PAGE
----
Commingled are they with that caitiff brood
     Of angel natures, which nor dared rebel,
     Nor yet kept faith, but selfish ends pursued.
Them, not to be less fair, must heaven expel,
     Nor the abyss receive, lest their dispraise
     Redound for glory to the sons of hell.
[tr. Dayman (1843)]

     This miserable mode the dreary souls of those sustain, who lived without blame, and without praise.
     They are mixed with that caitiff choire of the angels, who were not rebellious nor were faithful to God; but were for themselves.
     Heaven chased them forth to keep its beauty from impair; and deep Hell receives them not, for the wicked wouild have some glory over them.
[tr. Carlyle (1849)]

          This miserable lot
     Possess the souls of those whose living days
     Passed not with infamy, nor yet with praise.
Immingled they are in the caitiff choir
     Of neutral angels, for themselves that stood --
     Neither rebelled nor loyal were to God.
The heavens have chased them, for they'd sully heaven --
     The infernal depths receive them not, because
     No glory can the wicked have by those.
[tr. Bannerman (1850)]

          This state of misery is held
     By the sad spirits of those, who in their lives
     Knew neither act of infamy nor praise.
And they are mingl'd with the wicked choir
     Of Angels who, not rebels to their God,
     Were yet not faithful, knowing but themselves;
Cast forth that Heav'n's pure beauty be not stain'd,
     nto Hell's gloomy depths permitted not
     Lest they be cause of glory to the lost.
[tr. Johnston (1867)]

          This miserable mode
     ⁠Maintain the melancholy souls of those
⁠     Who lived withouten infamy or praise.
Commingled are they with that caitiff choir
     ⁠Of Angels, who have not rebellious been,
     ⁠Nor faithful were to God, but were for self.
The heavens expelled them, not to be less fair;
     ⁠Nor them the nethermore abyss receives,
     ⁠For glory none the damned would have from them.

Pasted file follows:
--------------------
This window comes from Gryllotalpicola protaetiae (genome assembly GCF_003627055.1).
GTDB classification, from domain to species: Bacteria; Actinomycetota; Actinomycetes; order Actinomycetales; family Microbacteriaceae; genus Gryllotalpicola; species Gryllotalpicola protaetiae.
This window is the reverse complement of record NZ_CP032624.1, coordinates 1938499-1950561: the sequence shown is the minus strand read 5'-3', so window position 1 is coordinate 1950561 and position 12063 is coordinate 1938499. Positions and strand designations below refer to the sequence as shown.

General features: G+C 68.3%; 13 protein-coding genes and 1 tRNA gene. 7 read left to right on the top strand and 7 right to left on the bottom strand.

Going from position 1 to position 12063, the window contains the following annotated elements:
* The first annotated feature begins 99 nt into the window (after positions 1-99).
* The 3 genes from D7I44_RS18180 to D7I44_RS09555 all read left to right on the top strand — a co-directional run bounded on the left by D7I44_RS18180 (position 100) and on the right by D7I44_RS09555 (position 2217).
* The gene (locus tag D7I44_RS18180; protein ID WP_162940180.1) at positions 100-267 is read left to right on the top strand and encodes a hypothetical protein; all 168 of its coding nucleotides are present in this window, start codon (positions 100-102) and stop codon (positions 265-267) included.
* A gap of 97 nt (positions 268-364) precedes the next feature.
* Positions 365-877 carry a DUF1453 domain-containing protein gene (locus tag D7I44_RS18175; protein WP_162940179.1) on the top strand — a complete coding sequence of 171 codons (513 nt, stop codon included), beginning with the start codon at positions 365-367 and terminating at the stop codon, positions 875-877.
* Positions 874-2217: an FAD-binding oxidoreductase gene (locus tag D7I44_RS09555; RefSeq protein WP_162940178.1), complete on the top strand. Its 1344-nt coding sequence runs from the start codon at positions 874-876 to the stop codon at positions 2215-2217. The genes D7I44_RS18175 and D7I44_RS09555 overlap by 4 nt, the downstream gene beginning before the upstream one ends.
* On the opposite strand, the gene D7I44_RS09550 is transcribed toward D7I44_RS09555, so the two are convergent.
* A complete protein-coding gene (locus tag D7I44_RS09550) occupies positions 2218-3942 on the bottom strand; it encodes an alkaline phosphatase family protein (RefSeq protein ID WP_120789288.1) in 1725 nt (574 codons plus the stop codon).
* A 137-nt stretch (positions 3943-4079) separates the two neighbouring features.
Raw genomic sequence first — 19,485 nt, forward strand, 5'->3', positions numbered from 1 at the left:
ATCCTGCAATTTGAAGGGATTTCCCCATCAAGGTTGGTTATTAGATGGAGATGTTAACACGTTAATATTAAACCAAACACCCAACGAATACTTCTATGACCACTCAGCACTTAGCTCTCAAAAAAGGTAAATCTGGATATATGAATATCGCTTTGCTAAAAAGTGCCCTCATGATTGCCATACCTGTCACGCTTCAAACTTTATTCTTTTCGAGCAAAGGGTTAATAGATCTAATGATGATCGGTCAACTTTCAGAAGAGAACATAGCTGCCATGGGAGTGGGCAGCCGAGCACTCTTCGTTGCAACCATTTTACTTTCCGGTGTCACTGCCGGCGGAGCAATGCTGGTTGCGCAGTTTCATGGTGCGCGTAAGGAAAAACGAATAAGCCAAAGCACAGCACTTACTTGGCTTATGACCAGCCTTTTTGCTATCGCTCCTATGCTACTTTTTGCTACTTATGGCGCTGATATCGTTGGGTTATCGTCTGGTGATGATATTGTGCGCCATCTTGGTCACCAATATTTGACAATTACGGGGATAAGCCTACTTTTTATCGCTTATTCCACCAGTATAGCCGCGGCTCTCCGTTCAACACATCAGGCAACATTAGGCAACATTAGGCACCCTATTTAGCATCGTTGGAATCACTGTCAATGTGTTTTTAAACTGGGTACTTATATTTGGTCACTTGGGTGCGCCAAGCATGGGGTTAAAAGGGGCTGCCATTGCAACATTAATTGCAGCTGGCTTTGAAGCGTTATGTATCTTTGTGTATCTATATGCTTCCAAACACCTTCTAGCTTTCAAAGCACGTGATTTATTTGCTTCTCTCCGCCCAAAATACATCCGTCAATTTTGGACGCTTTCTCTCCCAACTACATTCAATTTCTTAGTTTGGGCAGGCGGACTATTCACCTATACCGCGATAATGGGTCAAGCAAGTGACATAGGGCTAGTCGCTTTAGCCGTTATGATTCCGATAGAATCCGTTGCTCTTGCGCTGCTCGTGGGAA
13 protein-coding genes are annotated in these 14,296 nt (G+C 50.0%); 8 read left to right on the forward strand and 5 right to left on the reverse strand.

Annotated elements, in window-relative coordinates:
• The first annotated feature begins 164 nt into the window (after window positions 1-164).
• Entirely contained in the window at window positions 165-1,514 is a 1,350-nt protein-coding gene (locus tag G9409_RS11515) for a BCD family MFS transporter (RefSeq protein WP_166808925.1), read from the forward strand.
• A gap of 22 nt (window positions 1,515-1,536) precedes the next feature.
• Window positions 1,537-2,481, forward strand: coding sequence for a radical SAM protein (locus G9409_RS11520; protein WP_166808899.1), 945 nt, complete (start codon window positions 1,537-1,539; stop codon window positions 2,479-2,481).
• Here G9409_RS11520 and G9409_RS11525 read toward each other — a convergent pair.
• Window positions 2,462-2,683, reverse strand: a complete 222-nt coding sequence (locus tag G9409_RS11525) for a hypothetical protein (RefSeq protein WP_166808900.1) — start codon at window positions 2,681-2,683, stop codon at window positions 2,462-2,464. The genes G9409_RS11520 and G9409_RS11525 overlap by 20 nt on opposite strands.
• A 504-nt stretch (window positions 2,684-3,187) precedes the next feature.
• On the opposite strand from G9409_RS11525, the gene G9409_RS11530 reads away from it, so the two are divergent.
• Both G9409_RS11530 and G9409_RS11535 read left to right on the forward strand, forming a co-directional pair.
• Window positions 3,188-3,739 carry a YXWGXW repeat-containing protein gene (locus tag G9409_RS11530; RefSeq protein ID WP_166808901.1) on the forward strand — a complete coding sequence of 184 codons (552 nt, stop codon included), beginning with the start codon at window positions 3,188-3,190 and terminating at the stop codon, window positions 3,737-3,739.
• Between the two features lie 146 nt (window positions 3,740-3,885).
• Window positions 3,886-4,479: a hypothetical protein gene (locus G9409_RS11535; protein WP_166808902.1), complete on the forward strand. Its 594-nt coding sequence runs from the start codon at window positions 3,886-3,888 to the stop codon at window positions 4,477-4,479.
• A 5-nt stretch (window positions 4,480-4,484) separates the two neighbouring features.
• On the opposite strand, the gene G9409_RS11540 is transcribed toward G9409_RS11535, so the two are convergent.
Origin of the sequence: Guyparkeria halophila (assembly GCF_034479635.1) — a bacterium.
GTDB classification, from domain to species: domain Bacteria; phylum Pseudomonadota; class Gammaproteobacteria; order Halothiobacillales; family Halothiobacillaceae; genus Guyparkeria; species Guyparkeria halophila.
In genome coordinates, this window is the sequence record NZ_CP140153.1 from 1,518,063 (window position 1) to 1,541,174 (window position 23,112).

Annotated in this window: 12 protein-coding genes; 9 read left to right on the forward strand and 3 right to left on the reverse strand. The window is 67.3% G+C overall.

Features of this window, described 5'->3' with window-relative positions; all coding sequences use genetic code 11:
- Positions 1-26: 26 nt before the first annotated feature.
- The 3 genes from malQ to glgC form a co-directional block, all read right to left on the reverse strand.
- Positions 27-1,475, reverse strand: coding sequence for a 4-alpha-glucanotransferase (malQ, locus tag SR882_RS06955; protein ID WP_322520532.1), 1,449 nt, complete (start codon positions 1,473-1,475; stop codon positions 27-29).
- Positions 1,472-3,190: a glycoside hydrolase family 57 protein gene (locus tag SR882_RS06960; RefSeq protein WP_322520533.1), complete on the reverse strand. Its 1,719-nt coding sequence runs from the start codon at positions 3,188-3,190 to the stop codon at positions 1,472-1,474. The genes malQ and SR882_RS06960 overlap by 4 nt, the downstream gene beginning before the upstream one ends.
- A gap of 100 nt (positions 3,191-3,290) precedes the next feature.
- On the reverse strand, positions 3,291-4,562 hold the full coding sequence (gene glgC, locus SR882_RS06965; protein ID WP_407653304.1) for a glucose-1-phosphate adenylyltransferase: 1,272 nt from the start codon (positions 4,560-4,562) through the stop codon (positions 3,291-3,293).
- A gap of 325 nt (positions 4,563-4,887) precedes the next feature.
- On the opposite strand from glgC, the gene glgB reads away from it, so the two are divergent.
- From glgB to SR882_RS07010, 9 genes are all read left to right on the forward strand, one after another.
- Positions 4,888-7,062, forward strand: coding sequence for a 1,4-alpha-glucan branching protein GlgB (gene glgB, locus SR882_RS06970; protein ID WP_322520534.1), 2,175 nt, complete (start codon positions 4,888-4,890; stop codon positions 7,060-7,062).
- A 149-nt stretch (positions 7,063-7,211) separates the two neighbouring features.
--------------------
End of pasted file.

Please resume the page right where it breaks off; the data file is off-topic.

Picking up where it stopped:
[tr. Longfellow (1867)]

This wretched fashion keep the sorry souls of those who lived without infamy and without praise. They are mingled with that caitiff band of the angels who were not rebel, nor were faithful to God, but were for themselves. Heaven chased them, that it should not be less fair, nor does the deep hell receive them, since the damned would have some boasting of them.
[tr. Butler (1885)]

          After this fashion drear
     These wretched souls their after-life pursue
     Who both from infamy and praise lived clear.
Mingled they are with that contemptible crew
     Of angels who would not rebellion dare,
     Not faithful Godwards, to themselves but true.
Heaven drove them out, lest it might be less fair,
     Neither received them deepest Hell's domain,
     That from them, evil should no glory share.
[tr. Minchin (1885)]

This miserable measure the wretched souls maintain of those who lived without infamy and without praise. Mingled are they with that caitiff choir of the angels, who were not rebels, nor were faithful to God, but were for themselves. The heavens chased them out in order to be not less beautiful, nor doth the depth of Hell receive them, because the damned would have some glory from them.
[tr. Norton (1892)]

Such hapless state the joyless souls of those sustain, who lived their lives untouched by either infamy or praise. They are huddled together with that base crew of angels who rose not in revolt, nor kept their faith with God, but were for self alone. Heaven drave them out that its brightness might remain undimmed; nor doth the depth of Hell receive them, for the damned would glory over them.
[tr. Sullivan (1893)]

          This miserable condition
     Keeps the sad souls of those who in their lifetime
     Were without infamy and without praises;
Commingled are they with that caitiff chorus
     Of angels who aforetime were not rebels.
     Nor faithful were to God, but stood as neutral.
Heaven drave them forth lest they should mar its beauty;
     Nor doth the lower depth of hell receive them,
     Since that from them the damned would gain some glory.
[tr. Griffith (1908)]

This miserable state is borne by the wretched souls of those who lived without disgrace and without praise. They are mixed with that caitiff choir of the angels who were not rebels, nor faithful to God, but were for themselves. The heavens drove them forth, not to be less fair, and the depth of Hell does not receive them, lest the wicked have some glory over them.
[tr. Sinclair (1939)]

          This dismal company
     Of wretched spirits thus find their guerdon due
     Whose lives knew neither praise nor infamy;
They're mingled with that caitiff angel-crew
     Who against God rebelled not, nor to Him
     Were faithful, but to self alone were true;
Heaven cast them forth -- their presence there would dim
     The light; deep Hell rejects so base a herd,
     Lest sin should boast itself because of them.
[tr. Sayers (1949)]

          These are the nearly soulless
     whose lives concluded neither blame nor praise.
They are mixed here with that despicable corps
     of angels who were neither for God nor Satan,
     but only for themselves. The High Creator
scourged them from Heaven for its perfect beauty,